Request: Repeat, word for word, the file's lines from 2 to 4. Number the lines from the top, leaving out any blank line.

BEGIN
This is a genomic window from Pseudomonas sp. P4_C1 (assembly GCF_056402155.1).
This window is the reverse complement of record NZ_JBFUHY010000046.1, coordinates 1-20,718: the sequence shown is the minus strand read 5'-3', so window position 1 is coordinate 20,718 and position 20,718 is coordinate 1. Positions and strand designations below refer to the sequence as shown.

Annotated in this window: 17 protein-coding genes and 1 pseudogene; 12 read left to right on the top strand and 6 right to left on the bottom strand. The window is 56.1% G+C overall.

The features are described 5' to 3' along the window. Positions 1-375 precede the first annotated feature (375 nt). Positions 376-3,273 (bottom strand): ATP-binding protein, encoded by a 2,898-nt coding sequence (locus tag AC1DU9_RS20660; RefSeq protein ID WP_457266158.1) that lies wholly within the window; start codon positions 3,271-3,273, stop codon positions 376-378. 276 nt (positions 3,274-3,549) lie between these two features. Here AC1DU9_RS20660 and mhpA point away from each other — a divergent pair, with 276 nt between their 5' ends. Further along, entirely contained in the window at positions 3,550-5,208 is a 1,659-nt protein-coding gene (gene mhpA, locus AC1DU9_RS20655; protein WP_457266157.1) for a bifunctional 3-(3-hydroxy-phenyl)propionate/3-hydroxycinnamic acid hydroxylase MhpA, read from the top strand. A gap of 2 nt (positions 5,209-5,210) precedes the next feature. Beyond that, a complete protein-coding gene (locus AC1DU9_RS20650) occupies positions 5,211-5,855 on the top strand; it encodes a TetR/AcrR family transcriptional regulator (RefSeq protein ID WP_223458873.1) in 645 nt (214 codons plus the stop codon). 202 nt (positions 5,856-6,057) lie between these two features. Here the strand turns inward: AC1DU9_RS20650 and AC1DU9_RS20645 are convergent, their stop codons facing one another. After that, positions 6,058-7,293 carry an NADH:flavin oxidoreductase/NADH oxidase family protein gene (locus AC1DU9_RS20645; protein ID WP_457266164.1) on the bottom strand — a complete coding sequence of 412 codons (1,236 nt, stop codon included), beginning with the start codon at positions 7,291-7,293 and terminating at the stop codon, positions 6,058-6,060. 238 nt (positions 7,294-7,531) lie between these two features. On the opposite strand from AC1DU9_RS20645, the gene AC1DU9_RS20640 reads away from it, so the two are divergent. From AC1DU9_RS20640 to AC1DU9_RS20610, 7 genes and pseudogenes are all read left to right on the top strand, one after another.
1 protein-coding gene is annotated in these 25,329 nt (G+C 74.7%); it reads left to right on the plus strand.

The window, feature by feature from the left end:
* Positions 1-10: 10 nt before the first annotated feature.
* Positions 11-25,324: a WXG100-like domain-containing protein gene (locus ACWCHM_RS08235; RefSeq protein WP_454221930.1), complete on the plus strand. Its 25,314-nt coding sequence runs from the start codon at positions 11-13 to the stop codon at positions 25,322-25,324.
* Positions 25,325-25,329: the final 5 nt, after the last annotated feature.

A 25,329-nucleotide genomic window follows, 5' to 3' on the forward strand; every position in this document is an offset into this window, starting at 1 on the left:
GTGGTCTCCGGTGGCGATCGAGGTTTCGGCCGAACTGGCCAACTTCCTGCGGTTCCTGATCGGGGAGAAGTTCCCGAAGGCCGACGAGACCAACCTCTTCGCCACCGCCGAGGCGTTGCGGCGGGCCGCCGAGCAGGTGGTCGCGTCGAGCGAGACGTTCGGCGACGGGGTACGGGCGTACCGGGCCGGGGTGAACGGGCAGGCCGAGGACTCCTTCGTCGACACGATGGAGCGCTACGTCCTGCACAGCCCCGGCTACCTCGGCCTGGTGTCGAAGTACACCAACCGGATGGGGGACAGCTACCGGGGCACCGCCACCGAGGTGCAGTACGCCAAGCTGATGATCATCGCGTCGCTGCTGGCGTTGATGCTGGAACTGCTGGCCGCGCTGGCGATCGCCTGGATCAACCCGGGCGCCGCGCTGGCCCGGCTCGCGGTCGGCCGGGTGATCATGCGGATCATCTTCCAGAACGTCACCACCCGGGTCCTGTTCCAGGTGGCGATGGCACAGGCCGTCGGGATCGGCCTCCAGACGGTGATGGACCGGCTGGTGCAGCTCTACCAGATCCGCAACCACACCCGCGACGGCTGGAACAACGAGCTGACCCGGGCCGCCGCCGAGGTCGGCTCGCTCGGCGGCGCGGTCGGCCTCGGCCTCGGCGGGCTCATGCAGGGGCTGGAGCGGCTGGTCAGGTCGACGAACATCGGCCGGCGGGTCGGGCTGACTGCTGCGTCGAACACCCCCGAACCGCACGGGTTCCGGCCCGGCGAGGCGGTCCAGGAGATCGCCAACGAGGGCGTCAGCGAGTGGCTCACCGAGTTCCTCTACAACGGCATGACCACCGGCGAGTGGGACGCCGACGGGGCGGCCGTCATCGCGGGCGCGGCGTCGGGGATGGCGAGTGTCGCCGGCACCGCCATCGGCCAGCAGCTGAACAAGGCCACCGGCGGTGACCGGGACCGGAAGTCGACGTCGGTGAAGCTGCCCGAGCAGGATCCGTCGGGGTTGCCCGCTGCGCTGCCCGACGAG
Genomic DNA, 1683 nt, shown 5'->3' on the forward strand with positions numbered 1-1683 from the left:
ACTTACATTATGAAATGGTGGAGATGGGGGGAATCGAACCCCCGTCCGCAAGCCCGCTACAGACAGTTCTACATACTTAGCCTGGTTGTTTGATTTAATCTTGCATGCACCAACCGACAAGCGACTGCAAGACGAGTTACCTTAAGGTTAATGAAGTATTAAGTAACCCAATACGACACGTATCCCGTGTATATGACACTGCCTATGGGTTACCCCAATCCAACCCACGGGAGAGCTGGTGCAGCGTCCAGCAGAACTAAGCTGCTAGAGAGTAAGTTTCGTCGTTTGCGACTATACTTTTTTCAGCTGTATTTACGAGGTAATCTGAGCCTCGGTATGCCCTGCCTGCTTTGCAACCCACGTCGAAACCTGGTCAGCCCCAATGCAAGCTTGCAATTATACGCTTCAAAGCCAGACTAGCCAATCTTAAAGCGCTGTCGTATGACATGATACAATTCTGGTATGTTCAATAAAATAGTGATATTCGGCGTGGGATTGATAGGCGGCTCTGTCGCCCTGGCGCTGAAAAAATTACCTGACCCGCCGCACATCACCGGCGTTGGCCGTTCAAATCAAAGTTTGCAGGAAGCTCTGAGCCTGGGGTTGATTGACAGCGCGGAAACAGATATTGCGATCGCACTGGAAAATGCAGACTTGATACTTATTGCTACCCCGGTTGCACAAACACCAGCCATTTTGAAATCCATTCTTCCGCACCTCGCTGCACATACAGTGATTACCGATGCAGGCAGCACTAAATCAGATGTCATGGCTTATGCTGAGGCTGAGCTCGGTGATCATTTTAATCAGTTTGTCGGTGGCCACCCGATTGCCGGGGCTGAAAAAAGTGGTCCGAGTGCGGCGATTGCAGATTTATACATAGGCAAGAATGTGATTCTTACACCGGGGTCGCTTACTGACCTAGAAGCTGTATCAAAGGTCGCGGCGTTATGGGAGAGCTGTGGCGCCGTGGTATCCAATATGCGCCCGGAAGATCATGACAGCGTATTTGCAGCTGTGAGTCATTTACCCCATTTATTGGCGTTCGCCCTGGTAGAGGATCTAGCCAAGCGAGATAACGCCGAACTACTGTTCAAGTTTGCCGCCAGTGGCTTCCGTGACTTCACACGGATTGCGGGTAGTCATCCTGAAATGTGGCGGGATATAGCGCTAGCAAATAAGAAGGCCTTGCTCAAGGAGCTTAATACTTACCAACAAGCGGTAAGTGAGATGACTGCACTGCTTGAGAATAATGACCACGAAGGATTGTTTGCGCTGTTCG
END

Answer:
This window is the reverse complement of record NZ_JBFUHY010000046.1, coordinates 1-20,718: the sequence shown is the minus strand read 5'-3', so window position 1 is coordinate 20,718 and position 20,718 is coordinate 1. Positions and strand designations below refer to the sequence as shown.

Annotated in this window: 17 protein-coding genes and 1 pseudogene; 12 read left to right on the top strand and 6 right to left on the bottom strand. The window is 56.1% G+C overall.

The features are described 5' to 3' along the window. Positions 1-375 precede the first annotated feature (375 nt). Positions 376-3,273 (bottom strand): ATP-binding protein, encoded by a 2,898-nt coding sequence (locus tag AC1DU9_RS20660; RefSeq protein ID WP_457266158.1) that lies wholly within the window; start codon positions 3,271-3,273, stop codon positions 376-378. 276 nt (positions 3,274-3,549) lie between these two features. Here AC1DU9_RS20660 and mhpA point away from each other — a divergent pair, with 276 nt between their 5' ends. Further along, entirely contained in the window at positions 3,550-5,208 is a 1,659-nt protein-coding gene (gene mhpA, locus AC1DU9_RS20655; protein WP_457266157.1) for a bifunctional 3-(3-hydroxy-phenyl)propionate/3-hydroxycinnamic acid hydroxylase MhpA, read from the top strand. A gap of 2 nt (positions 5,209-5,210) precedes the next feature. Beyond that, a complete protein-coding gene (locus AC1DU9_RS20650) occupies positions 5,211-5,855 on the top strand; it encodes a TetR/AcrR family transcriptional regulator (RefSeq protein ID WP_223458873.1) in 645 nt (214 codons plus the stop codon). 202 nt (positions 5,856-6,057) lie between these two features. Here the strand turns inward: AC1DU9_RS20650 and AC1DU9_RS20645 are convergent, their stop codons facing one another. After that, positions 6,058-7,293 carry an NADH:flavin oxidoreductase/NADH oxidase family protein gene (locus AC1DU9_RS20645; protein ID WP_457266164.1) on the bottom strand — a complete coding sequence of 412 codons (1,236 nt, stop codon included), beginning with the start codon at positions 7,291-7,293 and terminating at the stop codon, positions 6,058-6,060. 238 nt (positions 7,294-7,531) lie between these two features. On the opposite strand from AC1DU9_RS20645, the gene AC1DU9_RS20640 reads away from it, so the two are divergent. From AC1DU9_RS20640 to AC1DU9_RS20610, 7 genes and pseudogenes are all read left to right on the top strand, one after another.